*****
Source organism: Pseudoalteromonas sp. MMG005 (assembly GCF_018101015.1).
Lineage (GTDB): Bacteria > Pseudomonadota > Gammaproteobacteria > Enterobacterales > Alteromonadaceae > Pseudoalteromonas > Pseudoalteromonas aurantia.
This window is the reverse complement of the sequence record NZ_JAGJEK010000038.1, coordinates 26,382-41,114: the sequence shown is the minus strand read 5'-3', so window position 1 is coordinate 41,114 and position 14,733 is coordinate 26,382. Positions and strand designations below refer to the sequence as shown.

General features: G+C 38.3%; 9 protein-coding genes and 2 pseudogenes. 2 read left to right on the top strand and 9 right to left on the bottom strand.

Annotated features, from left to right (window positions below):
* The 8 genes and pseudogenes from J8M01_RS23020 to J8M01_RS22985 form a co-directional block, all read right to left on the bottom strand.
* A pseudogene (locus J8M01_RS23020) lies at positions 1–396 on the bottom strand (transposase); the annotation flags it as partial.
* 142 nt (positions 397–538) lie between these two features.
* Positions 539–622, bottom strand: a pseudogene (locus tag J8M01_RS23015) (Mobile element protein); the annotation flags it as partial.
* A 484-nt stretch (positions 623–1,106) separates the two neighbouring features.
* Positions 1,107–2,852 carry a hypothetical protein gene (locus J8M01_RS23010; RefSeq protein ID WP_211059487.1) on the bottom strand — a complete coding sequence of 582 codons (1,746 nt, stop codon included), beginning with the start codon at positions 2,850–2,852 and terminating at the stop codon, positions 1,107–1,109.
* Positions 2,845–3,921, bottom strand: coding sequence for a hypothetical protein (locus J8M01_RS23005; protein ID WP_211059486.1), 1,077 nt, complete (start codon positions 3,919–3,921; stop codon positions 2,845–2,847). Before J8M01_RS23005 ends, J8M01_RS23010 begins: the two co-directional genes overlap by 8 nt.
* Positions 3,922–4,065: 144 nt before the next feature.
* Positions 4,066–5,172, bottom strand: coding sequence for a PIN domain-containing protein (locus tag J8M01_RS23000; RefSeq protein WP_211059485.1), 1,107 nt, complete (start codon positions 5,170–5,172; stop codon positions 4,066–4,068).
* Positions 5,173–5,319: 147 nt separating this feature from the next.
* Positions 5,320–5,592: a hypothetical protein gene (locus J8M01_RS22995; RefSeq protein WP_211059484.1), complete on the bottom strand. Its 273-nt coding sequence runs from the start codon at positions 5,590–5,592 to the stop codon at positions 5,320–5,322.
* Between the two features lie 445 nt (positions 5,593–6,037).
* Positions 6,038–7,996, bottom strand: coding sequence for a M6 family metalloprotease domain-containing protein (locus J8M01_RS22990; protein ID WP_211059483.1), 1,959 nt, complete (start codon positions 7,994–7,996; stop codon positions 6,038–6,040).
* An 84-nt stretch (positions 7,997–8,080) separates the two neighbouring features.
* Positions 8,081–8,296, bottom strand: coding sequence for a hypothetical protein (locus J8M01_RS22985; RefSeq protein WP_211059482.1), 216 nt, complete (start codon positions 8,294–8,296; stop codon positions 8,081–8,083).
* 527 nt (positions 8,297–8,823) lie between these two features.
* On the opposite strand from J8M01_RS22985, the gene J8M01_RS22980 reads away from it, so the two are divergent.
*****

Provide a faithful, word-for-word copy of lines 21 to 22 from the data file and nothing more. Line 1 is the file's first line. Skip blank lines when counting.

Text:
* 527 nt (positions 8,297–8,823) lie between these two features.
* On the opposite strand from J8M01_RS22985, the gene J8M01_RS22980 reads away from it, so the two are divergent.